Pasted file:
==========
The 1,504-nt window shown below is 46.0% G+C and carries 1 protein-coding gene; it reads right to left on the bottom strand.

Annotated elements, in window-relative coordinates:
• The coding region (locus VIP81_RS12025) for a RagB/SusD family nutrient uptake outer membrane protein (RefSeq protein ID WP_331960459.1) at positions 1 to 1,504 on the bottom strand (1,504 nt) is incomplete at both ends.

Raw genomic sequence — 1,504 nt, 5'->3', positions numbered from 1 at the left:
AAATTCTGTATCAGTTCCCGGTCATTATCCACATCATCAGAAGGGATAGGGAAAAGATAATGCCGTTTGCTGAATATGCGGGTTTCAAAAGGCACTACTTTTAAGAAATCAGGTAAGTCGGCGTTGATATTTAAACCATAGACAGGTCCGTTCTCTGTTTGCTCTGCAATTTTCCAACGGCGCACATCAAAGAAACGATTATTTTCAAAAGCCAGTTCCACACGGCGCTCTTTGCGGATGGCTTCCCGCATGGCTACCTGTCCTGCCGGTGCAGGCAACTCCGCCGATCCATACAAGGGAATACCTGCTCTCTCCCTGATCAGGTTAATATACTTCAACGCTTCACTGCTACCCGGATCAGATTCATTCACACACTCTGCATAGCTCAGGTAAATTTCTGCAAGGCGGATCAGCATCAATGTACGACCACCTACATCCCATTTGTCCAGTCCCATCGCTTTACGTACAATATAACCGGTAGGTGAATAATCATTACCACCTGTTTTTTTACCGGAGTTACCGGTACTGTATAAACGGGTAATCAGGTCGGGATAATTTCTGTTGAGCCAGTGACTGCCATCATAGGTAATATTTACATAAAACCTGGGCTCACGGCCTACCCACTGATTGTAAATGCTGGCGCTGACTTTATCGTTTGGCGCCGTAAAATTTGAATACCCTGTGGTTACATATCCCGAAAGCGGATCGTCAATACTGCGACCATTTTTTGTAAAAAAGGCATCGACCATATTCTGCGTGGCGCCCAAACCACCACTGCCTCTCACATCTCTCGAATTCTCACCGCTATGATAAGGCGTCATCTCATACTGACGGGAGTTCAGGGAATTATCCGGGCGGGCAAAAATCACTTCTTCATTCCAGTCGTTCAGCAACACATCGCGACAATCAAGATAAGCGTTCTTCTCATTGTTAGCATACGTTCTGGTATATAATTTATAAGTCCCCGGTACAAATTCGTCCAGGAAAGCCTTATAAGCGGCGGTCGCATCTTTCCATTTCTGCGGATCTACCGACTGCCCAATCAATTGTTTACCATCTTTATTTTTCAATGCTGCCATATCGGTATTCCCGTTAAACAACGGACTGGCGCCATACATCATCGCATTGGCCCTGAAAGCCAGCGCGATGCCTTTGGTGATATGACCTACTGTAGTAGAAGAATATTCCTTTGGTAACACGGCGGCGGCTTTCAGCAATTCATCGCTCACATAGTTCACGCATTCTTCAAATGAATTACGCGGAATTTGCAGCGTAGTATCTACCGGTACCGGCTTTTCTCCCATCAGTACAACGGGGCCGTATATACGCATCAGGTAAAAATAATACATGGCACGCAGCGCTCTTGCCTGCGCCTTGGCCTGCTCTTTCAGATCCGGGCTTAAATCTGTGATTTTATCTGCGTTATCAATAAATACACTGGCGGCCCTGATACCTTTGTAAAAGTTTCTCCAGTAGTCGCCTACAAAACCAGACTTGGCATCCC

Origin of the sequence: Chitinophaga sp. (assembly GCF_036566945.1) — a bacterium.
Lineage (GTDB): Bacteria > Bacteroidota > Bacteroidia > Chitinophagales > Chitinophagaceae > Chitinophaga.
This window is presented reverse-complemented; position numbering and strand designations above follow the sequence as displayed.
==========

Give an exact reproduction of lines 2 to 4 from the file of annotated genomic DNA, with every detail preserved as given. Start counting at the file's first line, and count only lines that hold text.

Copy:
Annotated elements, in window-relative coordinates:
• The coding region (locus VIP81_RS12025) for a RagB/SusD family nutrient uptake outer membrane protein (RefSeq protein ID WP_331960459.1) at positions 1 to 1,504 on the bottom strand (1,504 nt) is incomplete at both ends.

Raw genomic sequence — 1,504 nt, 5'->3', positions numbered from 1 at the left: